"From Ada to Zuse - and onward; how software has evolved"

Slide 1.
Computers could not exist at all without the silicon chip and all the other hardware; but all the clever and varied things they do are attributable to the software - software which embodies enormous human ingenuity. Who can we thank?

Bill Bryson said that "a computer is a stupid machine with the ability to do incredibly smart things, while computer programmers are smart people with the ability to do incredibly stupid things. They are, in short, a perfect match.”

If we asked people to list the names of creators of software, most would produce a list with one name - Bill Gates. In fact there are a large number of people who really deserve to be better known than Bill Gates!

Slide 2.

Their contributions have been much greater than his, though he is the one who has made his fortune! Many, have been recognised by prestigious awards such as the Turing Award and the Lovelace Medal.

Turing Awards are given by the American Association for Computing Machinery and include an award of $250,000. Some people refer to them as computing's Nobel Prizes. I have picked out six of the recipients here, and I'll be mentioning a few more.

Lovelace Medals, just as prestigious, are given by the British Computer Society - and here are three recipients. Finally on this slide I include three people who I find interesting - all are in Wikipedia. Back to them in a moment.

Of course we can't forget Bill Gates. But he has had no awards of this kind, though he has been recognised by honorary doctorates, an honorary knighthood, the Order of the Aztec Eagle etc.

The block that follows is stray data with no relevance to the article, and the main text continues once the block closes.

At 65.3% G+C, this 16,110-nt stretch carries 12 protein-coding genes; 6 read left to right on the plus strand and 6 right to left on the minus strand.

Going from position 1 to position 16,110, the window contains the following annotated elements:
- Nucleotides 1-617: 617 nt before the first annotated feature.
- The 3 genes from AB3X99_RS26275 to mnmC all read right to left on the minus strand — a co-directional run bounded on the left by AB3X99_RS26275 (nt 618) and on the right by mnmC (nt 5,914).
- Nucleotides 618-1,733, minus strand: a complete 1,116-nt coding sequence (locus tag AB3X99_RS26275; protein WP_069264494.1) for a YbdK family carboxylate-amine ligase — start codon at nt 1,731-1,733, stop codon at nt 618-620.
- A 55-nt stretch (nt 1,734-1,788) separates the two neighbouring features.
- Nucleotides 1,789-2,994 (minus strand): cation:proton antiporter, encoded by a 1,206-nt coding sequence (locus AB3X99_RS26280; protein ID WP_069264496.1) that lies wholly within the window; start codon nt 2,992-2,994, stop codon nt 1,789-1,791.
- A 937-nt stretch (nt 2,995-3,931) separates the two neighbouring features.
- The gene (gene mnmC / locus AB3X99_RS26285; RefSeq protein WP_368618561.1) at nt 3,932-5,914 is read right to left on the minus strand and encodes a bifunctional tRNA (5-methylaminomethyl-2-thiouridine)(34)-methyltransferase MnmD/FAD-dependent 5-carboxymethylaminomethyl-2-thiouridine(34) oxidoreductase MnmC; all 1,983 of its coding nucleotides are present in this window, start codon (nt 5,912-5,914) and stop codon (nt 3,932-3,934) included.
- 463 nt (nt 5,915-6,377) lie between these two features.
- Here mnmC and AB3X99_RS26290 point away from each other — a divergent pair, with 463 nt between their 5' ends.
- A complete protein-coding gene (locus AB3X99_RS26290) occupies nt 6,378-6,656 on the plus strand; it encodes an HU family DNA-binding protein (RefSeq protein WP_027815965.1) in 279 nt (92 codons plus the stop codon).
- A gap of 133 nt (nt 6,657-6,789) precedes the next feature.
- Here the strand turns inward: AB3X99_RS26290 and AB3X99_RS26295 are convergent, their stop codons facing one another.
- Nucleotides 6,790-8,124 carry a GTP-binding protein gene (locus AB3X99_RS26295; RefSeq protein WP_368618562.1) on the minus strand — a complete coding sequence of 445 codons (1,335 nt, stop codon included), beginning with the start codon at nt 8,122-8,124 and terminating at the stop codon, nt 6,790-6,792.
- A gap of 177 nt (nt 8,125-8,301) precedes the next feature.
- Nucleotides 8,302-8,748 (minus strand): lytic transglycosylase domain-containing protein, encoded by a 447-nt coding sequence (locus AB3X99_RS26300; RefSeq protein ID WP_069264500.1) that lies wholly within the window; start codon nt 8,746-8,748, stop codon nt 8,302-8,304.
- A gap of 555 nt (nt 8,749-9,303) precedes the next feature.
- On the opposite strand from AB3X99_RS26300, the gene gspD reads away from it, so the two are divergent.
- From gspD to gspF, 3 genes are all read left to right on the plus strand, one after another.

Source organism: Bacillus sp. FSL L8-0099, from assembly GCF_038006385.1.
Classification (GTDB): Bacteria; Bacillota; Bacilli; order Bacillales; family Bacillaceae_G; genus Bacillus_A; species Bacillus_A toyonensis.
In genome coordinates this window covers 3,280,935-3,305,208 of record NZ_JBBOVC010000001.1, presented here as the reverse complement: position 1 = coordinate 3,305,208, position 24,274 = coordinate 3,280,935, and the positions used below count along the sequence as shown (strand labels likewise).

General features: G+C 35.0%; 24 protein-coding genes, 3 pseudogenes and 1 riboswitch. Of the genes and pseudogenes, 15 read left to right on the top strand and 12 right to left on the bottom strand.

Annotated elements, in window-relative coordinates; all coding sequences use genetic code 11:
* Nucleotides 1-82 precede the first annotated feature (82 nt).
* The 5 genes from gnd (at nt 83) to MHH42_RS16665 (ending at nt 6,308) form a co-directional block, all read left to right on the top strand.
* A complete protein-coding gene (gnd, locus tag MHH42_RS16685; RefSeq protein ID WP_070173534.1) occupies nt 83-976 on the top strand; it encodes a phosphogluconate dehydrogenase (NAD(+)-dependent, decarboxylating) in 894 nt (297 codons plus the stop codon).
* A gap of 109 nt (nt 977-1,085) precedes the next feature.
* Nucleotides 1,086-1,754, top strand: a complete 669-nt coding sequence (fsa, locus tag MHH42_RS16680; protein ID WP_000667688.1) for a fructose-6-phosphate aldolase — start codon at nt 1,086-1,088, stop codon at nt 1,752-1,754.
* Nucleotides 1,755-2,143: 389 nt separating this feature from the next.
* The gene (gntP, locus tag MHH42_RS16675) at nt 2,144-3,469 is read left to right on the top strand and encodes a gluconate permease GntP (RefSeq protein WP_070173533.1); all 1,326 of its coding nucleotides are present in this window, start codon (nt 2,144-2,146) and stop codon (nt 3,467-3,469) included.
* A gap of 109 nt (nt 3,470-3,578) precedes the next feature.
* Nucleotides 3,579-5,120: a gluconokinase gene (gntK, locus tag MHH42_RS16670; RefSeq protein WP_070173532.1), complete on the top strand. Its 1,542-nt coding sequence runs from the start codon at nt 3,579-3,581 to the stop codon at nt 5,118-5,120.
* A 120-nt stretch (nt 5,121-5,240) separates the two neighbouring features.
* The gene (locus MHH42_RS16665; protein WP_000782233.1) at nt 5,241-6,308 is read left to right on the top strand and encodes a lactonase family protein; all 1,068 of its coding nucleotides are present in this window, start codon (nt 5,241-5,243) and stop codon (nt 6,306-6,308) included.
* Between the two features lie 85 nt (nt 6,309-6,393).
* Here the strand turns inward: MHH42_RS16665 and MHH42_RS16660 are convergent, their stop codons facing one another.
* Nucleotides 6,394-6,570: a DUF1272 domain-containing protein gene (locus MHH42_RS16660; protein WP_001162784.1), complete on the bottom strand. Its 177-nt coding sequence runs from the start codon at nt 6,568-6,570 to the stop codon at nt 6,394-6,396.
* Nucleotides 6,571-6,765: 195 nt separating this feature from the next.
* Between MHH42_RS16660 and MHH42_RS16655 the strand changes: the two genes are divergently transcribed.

Before going on with the story, there's a bit of personal stuff. Karen Sparck-Jones observed that "Computing is too important to be left to men." and continued

"I think women bring a different perspective to computing, they are more thoughtful and less inclined to go straight for technical fixes."

One of her proteges was our daughter Alison. Many of you know that we lost her to cancer in 2009. Alison co-authored several papers with Karen Sparck-Jones and Karen Sparck-Jones was acknowledged in Alison's first book. The acknowledgements in that book ended by thanking Richard for being Richard! Richard became, and is now our son-in-law. They shared a house in Edinburgh with two other computer scientists who Kay and I got to know personally, and one was Alan Black (here), now a world expert in the generation of speech by computers. Another member of their circle was Robert Dale, another achiever who is now a professor in Australia. I shall return to them all later in the talk.